How Have Other LDCs Fared Against China Post MFA?

♠ Posted by Emmanuel in ,, at 3/26/2008 12:39:00 AM
The phasing out of the voluntary export restraint (VER) known as the multi-fibre agreement (MFA) imposed by developed countries on textile exports from developing countries was thought to be potentially disastrous for countries in export competition with China. Indeed, the so-called bra wars between the EU and China over the sudden glut of Chinese textile exports is evidence of China's unleashed capabilities after the removal of the MFA. Justifiable fears have been raised by other LDCs which do not have the same manufacturing prowess as China about being literally killed off in global textile markets by the PRC juggernaut.

Interestingly, I was reading the 2008 Global Economic Prospects publication of the World Bank which has a box section (page xlviii, Box 1.1) on the topic. How have other textile exporting LDCs fared post-MFA vis-a-vis China? Has China overwhelmed everyone else? While others have not done particularly well, some of the more doom-laden prognostications have failed to materialize. Bangladesh, for instance, has actually increased its textile exports in the post-MFA period. This topic is sufficiently important that I am including the section in its entirety:

The system of quantitative restrictions that managed rich countries’ imports of textiles and clothing from developing countries for 30 years, especially those produced in China and India (the Multi-Fiber Arrangement), was finally dismantled at the end of 2004, although restrictions for a number of categories of Chinese textile and clothing exports to the EU and the United States remained because of measures that are due to expire in 2008 [see the link above on the bra wars].

China’s exports of clothing soared 22 percent in 2005 and 32 percent in 2006, increasing its market share in those two years to 24 percent and 28 percent, respectively, but the impact on competitors has been less drastic than some had feared. The increase in the size of the world market for clothing has allowed exports from many other countries to grow, including the Arab Republic of Egypt, India, Peru, Sri Lanka, and Turkey. In Bangladesh, where 1 million jobs were predicted to be lost, exports to the EU and the United States gained continuously between 2004 and the first four months of 2007.

Nevertheless, some countries have seen declines in clothing exports that may entail substantial adjustment. For example, exports to the U.S. and EU markets from Brazil, the Dominican Republic, Swaziland, and Taiwan (China) declined substantially in 2005 and 2006. With the exception of Swaziland, clothing exports from these countries continued to decline into 2007. In addition, for Sub-Saharan Africa as a whole, where the end of the clothing sector had been foreseen, exports to the EU and the United States fell by 7 percent in 2004 and 17 percent in 2005 (on a trade weighted average). In 2006, Sub-Saharan African textile exports to the EU grew 3 percent, whereas exports to the United States declined by 6 percent. In 2007, to the extent that data are available, Sub-Saharan African textile exports to both the EU and the United States grew by 7 and 2 percent, respectively. A number of countries, including Madagascar, Mauritius, and Swaziland, managed to reverse an initial decline in clothing exports and return to growth in 2006 or early 2007.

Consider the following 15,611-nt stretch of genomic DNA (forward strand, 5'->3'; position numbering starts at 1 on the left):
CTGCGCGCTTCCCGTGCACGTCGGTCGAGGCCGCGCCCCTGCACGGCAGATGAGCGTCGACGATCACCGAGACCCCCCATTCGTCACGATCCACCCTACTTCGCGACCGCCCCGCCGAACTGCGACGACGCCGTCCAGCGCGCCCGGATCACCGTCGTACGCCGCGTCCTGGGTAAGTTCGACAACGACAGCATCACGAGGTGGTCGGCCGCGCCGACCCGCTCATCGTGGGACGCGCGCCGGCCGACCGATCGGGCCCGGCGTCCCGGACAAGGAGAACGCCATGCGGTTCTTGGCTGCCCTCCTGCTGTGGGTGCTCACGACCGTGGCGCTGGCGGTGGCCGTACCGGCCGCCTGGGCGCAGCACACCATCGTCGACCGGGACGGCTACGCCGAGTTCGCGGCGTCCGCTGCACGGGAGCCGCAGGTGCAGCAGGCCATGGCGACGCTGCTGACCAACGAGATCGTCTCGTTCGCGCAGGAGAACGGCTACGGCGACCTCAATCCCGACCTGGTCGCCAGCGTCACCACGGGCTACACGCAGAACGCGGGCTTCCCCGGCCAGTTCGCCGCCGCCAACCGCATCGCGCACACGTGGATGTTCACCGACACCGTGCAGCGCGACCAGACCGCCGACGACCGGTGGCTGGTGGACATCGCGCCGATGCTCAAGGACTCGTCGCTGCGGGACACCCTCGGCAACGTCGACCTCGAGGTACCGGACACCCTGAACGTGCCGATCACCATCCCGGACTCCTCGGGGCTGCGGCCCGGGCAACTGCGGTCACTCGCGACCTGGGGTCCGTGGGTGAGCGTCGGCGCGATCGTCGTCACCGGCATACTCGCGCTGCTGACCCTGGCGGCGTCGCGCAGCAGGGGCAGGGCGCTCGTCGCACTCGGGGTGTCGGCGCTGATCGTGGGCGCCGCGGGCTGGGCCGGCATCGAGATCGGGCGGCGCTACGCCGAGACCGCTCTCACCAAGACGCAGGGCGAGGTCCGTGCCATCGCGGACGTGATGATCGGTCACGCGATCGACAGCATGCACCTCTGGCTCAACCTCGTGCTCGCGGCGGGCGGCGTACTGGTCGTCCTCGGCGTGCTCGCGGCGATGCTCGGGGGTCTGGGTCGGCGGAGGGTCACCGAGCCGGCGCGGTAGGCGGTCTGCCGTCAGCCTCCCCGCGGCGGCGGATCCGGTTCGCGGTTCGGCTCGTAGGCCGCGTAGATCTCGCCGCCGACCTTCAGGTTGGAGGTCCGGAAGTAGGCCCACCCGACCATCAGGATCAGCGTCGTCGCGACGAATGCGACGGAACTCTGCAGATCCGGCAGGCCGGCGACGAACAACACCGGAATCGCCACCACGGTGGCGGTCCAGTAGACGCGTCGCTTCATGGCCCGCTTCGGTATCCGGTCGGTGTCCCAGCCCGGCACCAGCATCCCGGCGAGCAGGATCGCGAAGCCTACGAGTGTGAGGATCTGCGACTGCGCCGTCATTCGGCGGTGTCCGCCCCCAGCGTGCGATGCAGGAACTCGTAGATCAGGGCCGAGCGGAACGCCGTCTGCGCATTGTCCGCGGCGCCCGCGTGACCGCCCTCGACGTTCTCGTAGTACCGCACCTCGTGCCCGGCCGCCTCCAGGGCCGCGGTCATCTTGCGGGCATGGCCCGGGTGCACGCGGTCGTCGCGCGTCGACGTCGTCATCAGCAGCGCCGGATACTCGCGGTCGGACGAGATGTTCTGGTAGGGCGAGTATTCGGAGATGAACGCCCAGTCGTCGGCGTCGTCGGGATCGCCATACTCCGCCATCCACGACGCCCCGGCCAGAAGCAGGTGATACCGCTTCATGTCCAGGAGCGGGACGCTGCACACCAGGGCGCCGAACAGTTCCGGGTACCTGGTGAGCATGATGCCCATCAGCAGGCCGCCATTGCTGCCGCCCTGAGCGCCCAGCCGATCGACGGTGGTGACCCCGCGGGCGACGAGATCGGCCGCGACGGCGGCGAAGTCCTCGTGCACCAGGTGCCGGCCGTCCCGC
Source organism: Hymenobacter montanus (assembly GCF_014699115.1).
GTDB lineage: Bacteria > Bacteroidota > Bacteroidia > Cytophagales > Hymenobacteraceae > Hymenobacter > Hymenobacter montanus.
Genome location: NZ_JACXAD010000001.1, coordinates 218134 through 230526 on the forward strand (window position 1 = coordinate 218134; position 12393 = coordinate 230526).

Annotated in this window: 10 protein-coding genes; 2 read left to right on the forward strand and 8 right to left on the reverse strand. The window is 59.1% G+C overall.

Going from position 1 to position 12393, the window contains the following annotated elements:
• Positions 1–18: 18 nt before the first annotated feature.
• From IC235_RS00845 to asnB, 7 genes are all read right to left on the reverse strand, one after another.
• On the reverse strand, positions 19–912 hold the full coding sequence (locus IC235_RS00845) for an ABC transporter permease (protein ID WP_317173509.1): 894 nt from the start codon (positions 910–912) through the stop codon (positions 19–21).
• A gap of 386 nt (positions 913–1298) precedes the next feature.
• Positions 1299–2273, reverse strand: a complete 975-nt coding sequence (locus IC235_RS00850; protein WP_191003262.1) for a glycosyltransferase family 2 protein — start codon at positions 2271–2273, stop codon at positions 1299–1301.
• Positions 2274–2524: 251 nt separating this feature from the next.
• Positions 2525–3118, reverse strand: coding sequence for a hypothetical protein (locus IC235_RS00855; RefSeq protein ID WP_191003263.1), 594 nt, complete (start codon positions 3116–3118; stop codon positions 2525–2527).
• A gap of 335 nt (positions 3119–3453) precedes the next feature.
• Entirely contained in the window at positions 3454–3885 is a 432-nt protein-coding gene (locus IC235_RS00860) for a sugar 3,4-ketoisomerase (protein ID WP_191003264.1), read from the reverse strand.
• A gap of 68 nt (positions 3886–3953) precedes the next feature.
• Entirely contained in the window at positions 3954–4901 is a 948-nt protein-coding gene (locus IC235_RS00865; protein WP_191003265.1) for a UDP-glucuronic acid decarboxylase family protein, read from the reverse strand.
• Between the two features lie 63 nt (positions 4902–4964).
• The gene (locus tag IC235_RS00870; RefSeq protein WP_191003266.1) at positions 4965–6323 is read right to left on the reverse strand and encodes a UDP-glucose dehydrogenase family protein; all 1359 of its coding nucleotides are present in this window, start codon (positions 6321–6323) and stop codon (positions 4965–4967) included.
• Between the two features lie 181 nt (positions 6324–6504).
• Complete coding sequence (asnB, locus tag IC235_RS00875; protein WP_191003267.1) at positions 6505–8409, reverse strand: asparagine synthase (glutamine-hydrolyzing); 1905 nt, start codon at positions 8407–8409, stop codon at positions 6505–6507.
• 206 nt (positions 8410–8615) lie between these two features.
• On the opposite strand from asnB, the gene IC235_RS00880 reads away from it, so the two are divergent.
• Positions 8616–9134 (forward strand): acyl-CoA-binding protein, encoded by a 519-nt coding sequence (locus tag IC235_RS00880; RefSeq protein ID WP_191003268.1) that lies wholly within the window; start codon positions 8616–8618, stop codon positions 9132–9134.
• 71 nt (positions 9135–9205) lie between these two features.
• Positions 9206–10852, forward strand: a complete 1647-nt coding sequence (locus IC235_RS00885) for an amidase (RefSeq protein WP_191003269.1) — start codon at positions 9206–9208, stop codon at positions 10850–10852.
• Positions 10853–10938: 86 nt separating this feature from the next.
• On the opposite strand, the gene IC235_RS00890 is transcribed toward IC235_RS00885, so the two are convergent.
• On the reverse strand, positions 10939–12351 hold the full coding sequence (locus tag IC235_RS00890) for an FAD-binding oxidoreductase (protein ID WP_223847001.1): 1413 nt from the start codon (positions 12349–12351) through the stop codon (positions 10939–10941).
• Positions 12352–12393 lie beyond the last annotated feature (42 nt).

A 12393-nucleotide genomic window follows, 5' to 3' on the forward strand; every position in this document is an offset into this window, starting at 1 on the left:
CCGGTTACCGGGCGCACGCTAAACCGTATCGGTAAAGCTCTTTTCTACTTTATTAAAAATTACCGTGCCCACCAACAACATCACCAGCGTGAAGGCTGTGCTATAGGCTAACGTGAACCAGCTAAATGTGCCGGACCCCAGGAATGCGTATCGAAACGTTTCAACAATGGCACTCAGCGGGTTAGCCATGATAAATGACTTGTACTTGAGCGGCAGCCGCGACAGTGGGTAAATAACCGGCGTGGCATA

How vulnerable are other countries when the final restrictions on Chinese textile and clothing exports to the EU and the United States expire? In 2006, 19 percent of Chinese exports to the EU and 20 percent of exports to the United States were subject to quota restrictions, and exports of these products will likely grow significantly after removal of the quotas. In the EU market, Colombia, the Dominican Republic, Mauritius, Peru, and Sri Lanka appear to be most at risk with more than 40 percent of their 2006 exports in product categories for which China is currently still subject to quotas. For other countries, the ratio is between 20 and 40 percent, and for Sub-Saharan Africa as a whole stands at 51 percent, mainly driven by the high exposure of Mauritius (74 percent). In the U.S. market, exposure is generally lower: only the Dominican Republic, India, and Sri Lanka export more than 20 percent of their textiles and clothing in categories where Chinese exports are currently subject to quotas. For most other countries, the ratio is between 5 and 20 percent. However, looking at the impact of the elimination of Multi-Fiber Arrangement quotas in 2004, many competitors managed to defend their market shares in recent years, and they might be able to do so in 2008 as well.

The clothing sector still provides an opportunity for export diversification and the expansion of manufactured exports for low-wage countries, even in the face of unfettered competition from China. The countries best able to expand their exports of clothing will be those that have a supportive business environment, low trade costs (efficient customs, ports, and transport infrastructure), and competitive firms that are flexible enough to meet the changing demands of the global buyers that now dominate the industry.

At the same time, significant adjustment pressures may arise as more efficient firms expand, while those unable to compete in the global market decline. In the absence of other employment opportunities, especially for women, workers made redundant from the textile and clothing sector may fall back into poverty. Minimizing the costs incurred by released workers and their families and facilitating their adjustment into alternative employment will be a major challenge for a number of developing countries.